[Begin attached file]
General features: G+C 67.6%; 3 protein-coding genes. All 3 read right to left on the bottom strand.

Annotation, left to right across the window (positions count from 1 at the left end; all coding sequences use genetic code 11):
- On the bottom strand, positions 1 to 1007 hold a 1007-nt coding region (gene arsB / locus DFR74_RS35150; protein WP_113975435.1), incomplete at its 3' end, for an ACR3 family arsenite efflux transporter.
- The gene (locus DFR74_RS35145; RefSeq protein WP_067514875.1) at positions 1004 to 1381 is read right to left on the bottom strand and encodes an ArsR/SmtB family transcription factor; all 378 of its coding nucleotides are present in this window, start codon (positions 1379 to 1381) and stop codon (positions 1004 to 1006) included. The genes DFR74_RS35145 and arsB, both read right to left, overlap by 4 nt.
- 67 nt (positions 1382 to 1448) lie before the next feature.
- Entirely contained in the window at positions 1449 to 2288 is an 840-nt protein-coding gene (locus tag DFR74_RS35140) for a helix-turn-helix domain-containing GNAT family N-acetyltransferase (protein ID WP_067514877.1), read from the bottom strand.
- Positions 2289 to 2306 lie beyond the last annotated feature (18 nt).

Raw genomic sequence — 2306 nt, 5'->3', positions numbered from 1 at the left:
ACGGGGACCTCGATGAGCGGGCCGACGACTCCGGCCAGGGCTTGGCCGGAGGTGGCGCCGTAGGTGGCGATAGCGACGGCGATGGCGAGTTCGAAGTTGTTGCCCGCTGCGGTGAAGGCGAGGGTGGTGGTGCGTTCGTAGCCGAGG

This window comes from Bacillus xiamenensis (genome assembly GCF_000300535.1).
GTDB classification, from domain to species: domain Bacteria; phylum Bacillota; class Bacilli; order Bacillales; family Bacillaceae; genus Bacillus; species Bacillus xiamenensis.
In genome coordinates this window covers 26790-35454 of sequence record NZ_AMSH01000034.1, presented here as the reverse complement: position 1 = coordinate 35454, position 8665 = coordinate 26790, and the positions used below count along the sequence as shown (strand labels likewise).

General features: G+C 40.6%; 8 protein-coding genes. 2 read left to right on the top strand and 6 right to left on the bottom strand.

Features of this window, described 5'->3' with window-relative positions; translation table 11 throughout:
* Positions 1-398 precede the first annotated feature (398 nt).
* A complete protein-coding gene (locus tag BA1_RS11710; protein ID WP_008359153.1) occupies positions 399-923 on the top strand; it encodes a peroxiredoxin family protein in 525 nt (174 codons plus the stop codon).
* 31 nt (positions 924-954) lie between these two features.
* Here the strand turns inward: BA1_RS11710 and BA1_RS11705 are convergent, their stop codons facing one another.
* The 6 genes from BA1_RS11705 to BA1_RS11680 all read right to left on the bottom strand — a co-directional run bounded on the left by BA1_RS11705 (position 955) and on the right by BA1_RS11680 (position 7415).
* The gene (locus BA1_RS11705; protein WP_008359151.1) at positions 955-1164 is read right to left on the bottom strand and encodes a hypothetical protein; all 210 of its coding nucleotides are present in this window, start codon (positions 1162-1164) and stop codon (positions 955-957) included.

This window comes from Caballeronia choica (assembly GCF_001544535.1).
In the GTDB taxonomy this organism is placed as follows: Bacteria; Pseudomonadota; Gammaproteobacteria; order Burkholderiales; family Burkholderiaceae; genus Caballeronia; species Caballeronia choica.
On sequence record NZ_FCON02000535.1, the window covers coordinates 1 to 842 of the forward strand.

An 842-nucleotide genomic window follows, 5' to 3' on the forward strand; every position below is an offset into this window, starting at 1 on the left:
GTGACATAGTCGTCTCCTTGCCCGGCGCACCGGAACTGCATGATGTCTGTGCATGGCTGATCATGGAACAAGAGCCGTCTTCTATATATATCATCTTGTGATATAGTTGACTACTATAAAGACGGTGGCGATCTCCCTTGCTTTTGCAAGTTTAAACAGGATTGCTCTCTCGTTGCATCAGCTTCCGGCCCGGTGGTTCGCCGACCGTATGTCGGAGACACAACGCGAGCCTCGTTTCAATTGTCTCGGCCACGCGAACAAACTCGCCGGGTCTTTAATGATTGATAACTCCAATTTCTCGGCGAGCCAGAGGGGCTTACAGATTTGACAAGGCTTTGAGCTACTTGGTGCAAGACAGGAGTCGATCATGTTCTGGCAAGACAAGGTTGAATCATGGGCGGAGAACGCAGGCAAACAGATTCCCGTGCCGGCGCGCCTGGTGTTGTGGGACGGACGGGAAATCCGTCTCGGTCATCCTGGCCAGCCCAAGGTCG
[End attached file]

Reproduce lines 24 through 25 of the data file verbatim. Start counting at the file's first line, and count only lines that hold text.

An 842-nucleotide genomic window follows, 5' to 3' on the forward strand; every position below is an offset into this window, starting at 1 on the left:
GTGACATAGTCGTCTCCTTGCCCGGCGCACCGGAACTGCATGATGTCTGTGCATGGCTGATCATGGAACAAGAGCCGTCTTCTATATATATCATCTTGTGATATAGTTGACTACTATAAAGACGGTGGCGATCTCCCTTGCTTTTGCAAGTTTAAACAGGATTGCTCTCTCGTTGCATCAGCTTCCGGCCCGGTGGTTCGCCGACCGTATGTCGGAGACACAACGCGAGCCTCGTTTCAATTGTCTCGGCCACGCGAACAAACTCGCCGGGTCTTTAATGATTGATAACTCCAATTTCTCGGCGAGCCAGAGGGGCTTACAGATTTGACAAGGCTTTGAGCTACTTGGTGCAAGACAGGAGTCGATCATGTTCTGGCAAGACAAGGTTGAATCATGGGCGGAGAACGCAGGCAAACAGATTCCCGTGCCGGCGCGCCTGGTGTTGTGGGACGGACGGGAAATCCGTCTCGGTCATCCTGGCCAGCCCAAGGTCG